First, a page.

Spanish food, rich in spices but not spicy, usually incorporates fresh, local produce or seafood. The dishes are simple and hearty, making them a comforting kind of food – perfect to munch on at any time. What are some typical Spanish dishes? Read on to find out.


Pulpo a la gallega

This dish comes from the North West coast in Spain, where seafood is plentiful. This tapa style dish features tender octopus cut into one-bite rounds, topped with olive oil and smoked paprika.


Andalusian gazpacho is a cold soup with blended, raw vegetables. Usually eaten in the summer when various veggies are abundant, this soup is refreshing and savoury. There are a number of different versions, depending on the region in Spain and which vegetables are added. For example, there is salmorejo, which consists of tomato, bread, oil and garlic, or ajoblanco which is made from bread and crushed almonds. All are worth a try!


Originating in Valencia, paella is a rice dish made – in our opinion – most deliciously with seafood- mussels, clams, prawns, squid etc. With a world-renowned reputation, this savoury dish makes the perfect meal for a Sunday lunch. Add some pan and vino tinto and you’re on your way to becoming a true Spaniard. If you’re looking for something different, you can try fideuà, a version with small noodles instead of rice and traditionally eaten with alioli.

Seafood Paella, photo via Barcelona Food Experience

Tortilla española

What makes a Spanish omelette different than a French omelette? Potatoes and onions! Slowly fried in olive oil with the eggs mixed in later, the tortilla española (or tortilla de patatas) is a staple of Spanish home-cooking and an object of pride to its creators. Seemingly simple, the tortilla de patatas is a delightful and fluffy culinary experience and should be tasted!

Tortilla de Patatas, photo via Serious Eats


With so much coast surrounding Spain, it’s no wonder there is such an abundance of fish and seafood. Boquerones are anchovies and this tapa dish is served with the fresh fish as its centrepiece, served with olive oil and vinegar. In Andalusia, anchovies are often served in bars deep-fried.

Pan con tomate

Pan con tomate (or Pa amb tomàquet in Catalan) is a staple of Spanish food. It can be eaten from breakfast to dinner to accompany a meal, or as a snack. The traditional pan con tomate is prepared by toasting (or not) a piece of bread with tomato rubbed over it and seasoned with salt and olive oil. In some cases, a clove of garlic can also be rubbed on the bread before the tomato.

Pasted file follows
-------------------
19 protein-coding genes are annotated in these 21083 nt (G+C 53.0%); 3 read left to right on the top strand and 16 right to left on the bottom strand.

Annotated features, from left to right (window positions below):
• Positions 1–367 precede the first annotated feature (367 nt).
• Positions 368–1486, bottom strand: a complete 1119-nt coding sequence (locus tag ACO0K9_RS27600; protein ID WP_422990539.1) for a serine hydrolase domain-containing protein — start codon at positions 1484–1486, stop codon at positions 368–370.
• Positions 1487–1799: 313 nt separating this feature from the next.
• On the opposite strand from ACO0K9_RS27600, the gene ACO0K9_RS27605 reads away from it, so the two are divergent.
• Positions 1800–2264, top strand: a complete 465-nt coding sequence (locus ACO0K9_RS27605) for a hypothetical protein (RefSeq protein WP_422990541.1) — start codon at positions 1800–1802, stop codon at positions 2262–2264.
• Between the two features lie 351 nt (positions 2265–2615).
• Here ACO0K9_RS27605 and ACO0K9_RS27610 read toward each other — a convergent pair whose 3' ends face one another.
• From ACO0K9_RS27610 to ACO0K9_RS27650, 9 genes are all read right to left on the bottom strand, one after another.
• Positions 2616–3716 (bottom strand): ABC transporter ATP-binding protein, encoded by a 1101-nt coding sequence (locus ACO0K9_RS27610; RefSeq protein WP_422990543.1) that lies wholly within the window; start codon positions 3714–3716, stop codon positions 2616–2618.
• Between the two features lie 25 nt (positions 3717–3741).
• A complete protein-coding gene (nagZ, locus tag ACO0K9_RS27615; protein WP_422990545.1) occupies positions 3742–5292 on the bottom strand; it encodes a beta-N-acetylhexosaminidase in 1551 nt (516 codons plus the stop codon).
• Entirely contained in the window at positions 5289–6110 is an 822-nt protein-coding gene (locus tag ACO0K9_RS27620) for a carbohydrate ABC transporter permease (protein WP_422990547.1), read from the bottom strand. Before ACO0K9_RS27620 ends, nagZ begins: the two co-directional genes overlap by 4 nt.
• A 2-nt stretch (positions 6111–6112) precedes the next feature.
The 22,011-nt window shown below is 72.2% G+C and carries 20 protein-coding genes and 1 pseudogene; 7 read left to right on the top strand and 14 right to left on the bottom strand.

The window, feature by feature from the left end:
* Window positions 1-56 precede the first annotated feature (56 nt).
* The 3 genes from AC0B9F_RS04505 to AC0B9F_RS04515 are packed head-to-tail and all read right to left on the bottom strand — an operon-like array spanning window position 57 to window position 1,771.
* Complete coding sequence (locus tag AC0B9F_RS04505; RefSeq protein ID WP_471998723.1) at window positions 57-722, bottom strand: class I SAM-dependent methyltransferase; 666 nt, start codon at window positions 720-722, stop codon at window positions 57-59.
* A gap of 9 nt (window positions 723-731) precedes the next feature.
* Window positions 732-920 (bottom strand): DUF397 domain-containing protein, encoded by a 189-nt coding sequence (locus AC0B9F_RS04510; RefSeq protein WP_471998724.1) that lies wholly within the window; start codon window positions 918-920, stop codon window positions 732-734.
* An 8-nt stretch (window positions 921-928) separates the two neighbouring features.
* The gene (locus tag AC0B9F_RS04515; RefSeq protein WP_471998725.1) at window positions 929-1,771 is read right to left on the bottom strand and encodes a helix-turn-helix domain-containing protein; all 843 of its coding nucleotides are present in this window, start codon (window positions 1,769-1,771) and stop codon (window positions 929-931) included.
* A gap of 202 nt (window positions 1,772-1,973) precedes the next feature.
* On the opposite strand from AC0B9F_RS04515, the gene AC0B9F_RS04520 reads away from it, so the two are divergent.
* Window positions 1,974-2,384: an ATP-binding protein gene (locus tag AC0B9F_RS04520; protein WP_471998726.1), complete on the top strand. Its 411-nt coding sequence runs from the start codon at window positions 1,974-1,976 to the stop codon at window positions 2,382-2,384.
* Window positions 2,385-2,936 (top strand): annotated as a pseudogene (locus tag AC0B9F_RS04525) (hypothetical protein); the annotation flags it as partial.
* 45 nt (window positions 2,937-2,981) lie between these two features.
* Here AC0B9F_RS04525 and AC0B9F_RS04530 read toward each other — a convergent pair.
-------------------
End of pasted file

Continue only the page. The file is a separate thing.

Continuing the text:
Pan con Tomate

Jamón ibérico

The jamón ibérico could almost be considered a symbol of Spain. You cannot visit without seeing a leg of ham in any bar or restaurant, or hanging from the ceiling in some shops. This delicacy is something that Spaniards have grown up on. It’s not unusual or to find one in someone’s home for people in Spain to gift a leg of ham on a special occasion. The cuts are taken directly from the cured leg and they are absolutely a must to try when in Spain. There’s no wonder the film Spanish Jamon Jamon is almost like a symbol of Spain itself.

Pimientos de padrón

This Spanish tapa dish hails from the municipality of Padron, in Galicia where these small, usually green, peppers come from. They are typically served fried in oil and sprinkled with chunks of salt. Yum!

Pimientos de Padrón, photo via Serious Eats

Patatas bravas

If you’ve spent a while in Spain, you’ll know that this typical tapa dish is served differently wherever you go. Each restaurant and bar has their own take, but the quintessential bravas are fried potatoes with sauce – usually tomato and alioli, or a mix of the two. Definitely a step up from regular fries!


Horchata is a classic drink that is typically consumed in the summer. Horchata can refer to many different types of beverages, but the Spanish horchata, originally from Valencia, is made with tiger nuts. It’s also sometimes used as an alternative to milk for those who are lactose-intolerant.

Crema catalana

Catalonia’s version of creme brulee has been around since the 14th century. A creamy custard base with a crunchy burnt caramel topping, crema catalana is the perfect finale to any Spanish meal.

Crema Catalana, photo via Skinny Mixers

Churros con chocolate

Churros are another typical dessert food in Spain. Usually eaten for breakfast with coffee or chocolate, these crispy delights also make a nice conclusion to a Spanish meal or as an afternoon snack.

Have you tried any of these Spanish foods? Which are you favourites?

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